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The Daily Tar Heel

Orange County BOCC delays voting on ordinance to regulate gatherings around schools


The Proud Boys gather outside of an Orange County Schools Board of Education meeting on Oct. 11, 2021.
Photo Courtesy of Allison Mahaley. 

The Orange County Board of County Commissioners continued discussion on an ordinance that would regulate gatherings on and near school property and public playgrounds during its meeting business Monday. 

This ordinance is the result of a gathering of Proud Boys protesting mask mandates at Orange High School on Sept. 24 of last year. It was last discussed at the board’s meeting on June 21when a vote on the ordinance was delayed until October.

County Attorney John Roberts said the ordinance was proposed last fall. The board has gathered information and reviewed several iterations of the draft ordinance during meetings throughout this year.

Roberts said the board has received numerous emails saying the ordinance would unconstitutionally restrict speech.

“Every right guaranteed in the Bill of Rights is subject to reasonable restriction,” Roberts said. “Every one – including freedom of speech.”

He said protests are not currently allowed on school property and the ordinance will extend a buffer around school grounds. Roberts recommended a 50-foot buffer from all school property entrances.

“This does not do anything that the school boards cannot currently do other than extend a restriction out into the public right of way,” Roberts said.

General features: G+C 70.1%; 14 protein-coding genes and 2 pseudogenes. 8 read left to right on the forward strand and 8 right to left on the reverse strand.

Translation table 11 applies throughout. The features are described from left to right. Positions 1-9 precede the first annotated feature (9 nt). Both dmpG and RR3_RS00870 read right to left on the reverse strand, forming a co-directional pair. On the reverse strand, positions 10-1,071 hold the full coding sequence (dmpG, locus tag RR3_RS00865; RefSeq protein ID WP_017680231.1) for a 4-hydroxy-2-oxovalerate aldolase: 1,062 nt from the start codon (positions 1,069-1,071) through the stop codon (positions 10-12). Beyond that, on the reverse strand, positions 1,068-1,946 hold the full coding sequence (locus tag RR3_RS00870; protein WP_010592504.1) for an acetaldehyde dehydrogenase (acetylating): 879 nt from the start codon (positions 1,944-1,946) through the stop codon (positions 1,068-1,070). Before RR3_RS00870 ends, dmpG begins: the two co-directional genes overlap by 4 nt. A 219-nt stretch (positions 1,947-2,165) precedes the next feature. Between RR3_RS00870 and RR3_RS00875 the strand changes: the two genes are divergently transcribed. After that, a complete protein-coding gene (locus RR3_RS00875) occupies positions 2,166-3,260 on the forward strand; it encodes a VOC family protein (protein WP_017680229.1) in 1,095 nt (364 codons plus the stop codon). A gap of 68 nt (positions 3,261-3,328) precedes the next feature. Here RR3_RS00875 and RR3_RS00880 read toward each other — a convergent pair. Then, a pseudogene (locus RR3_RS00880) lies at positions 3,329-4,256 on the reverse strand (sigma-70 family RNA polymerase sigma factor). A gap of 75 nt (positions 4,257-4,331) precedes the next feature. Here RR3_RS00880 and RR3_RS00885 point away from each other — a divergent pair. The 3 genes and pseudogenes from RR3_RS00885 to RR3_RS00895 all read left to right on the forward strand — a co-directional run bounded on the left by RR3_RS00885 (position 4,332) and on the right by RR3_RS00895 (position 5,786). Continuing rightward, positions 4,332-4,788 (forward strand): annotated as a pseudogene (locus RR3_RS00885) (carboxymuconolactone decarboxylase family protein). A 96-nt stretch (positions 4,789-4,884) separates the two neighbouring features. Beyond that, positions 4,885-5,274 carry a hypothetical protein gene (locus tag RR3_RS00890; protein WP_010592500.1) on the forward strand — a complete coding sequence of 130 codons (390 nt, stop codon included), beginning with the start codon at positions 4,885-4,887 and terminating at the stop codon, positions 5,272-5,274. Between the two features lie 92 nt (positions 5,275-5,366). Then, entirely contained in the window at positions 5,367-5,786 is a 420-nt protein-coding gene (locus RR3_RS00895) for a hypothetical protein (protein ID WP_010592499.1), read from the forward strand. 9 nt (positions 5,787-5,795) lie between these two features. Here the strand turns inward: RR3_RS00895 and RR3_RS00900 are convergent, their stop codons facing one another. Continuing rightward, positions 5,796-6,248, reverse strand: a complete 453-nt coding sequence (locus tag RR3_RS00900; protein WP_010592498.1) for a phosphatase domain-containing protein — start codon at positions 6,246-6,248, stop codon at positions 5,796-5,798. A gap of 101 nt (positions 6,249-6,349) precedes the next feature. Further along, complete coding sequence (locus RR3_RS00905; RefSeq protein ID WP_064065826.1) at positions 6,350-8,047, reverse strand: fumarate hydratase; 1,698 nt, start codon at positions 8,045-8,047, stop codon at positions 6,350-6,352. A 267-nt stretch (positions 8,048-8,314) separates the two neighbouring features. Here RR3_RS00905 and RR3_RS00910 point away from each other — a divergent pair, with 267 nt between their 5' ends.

Patrick Abele, deputy superintendent of Orange County Schools, said he would like to see modifications to the regulation. Abele requested that the right-of-way beside roads in front of schools be the standard instead of the 50-foot buffer recommended by Roberts.

“What we would propose would be a consistent ordinance for all campus property that would limit and prohibit any gatherings, any protests or any demonstrations in those DOT right-of-way areas from the school property,” Abele said.

Commissioner Amy Fowler said this right-of-way regulation would cause the distance to differ from school to school. Commissioner Sally Greene said she would need more time to evaluate how this will affect each individual school.

After further discussion of Abele’s suggestion, Commissioner Jean Hamilton asked for the ordinance to be tabled. Hamilton said she would like to have a committee including school staff, an attorney and the Orange County Sheriff’s office look over the ordinance.

Abele said the ordinance is not about the type of speech, but when and where speech takes place. He added student protests are permissible.

During the public comment period, 24 Orange County residents spoke about the ordinance. 

Olivia Fisher, an Orange County parent, said the current language of the ordinance is too vague. She also raised questions about when the ordinance would go into effect for playgrounds and what is considered a gathering.

“This ordinance doesn’t promote safer communities, stronger communities, or safer campuses or stronger campuses,” Fisher said. "It makes silent ones."

Some commenters said the ordinance was un-American, unconstitutional, heavy-handed and targeted specific groups and ideologies. 

Commenters also discussed issues with the previous Orange County Schools Board of Education, including capacity limits at meetings, late agenda postings and the method that student comments — which led to the ordinance — were collected. They said students had been “solicited” for comments by the board.

After public comment, Hamilton made a motion to defer consideration of the ordinance. The motion passed 6-1, with Commissioner Jamezetta Bedford dissenting. Roberts said a motion to defer consideration expires after 100 days, at which point consideration must be revived or the ordinance will die.

Hamilton made a second motion to establish a task force to consider the issue, and the motion passed unanimously.


@DTHCityState |

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